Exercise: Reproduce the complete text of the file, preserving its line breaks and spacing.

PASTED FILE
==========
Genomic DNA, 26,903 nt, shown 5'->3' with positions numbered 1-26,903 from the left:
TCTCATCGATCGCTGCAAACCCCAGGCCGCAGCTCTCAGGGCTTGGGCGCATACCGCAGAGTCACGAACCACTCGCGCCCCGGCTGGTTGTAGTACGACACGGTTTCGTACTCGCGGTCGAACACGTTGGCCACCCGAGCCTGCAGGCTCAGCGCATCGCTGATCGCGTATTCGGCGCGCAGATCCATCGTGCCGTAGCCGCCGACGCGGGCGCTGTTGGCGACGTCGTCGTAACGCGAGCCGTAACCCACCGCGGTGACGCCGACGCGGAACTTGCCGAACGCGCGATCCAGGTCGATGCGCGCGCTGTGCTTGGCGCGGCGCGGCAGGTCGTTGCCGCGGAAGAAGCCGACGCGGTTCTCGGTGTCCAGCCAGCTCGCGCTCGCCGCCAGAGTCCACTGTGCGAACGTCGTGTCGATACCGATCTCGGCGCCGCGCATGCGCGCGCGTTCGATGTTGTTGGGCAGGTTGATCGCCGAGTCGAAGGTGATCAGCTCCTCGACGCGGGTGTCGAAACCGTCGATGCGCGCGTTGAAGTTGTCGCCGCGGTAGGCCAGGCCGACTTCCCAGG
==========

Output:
Genomic DNA, 26,903 nt, shown 5'->3' with positions numbered 1-26,903 from the left:
TCTCATCGATCGCTGCAAACCCCAGGCCGCAGCTCTCAGGGCTTGGGCGCATACCGCAGAGTCACGAACCACTCGCGCCCCGGCTGGTTGTAGTACGACACGGTTTCGTACTCGCGGTCGAACACGTTGGCCACCCGAGCCTGCAGGCTCAGCGCATCGCTGATCGCGTATTCGGCGCGCAGATCCATCGTGCCGTAGCCGCCGACGCGGGCGCTGTTGGCGACGTCGTCGTAACGCGAGCCGTAACCCACCGCGGTGACGCCGACGCGGAACTTGCCGAACGCGCGATCCAGGTCGATGCGCGCGCTGTGCTTGGCGCGGCGCGGCAGGTCGTTGCCGCGGAAGAAGCCGACGCGGTTCTCGGTGTCCAGCCAGCTCGCGCTCGCCGCCAGAGTCCACTGTGCGAACGTCGTGTCGATACCGATCTCGGCGCCGCGCATGCGCGCGCGTTCGATGTTGTTGGGCAGGTTGATCGCCGAGTCGAAGGTGATCAGCTCCTCGACGCGGGTGTCGAAACCGTCGATGCGCGCGTTGAAGTTGTCGCCGCGGTAGGCCAGGCCGACTTCCCAGG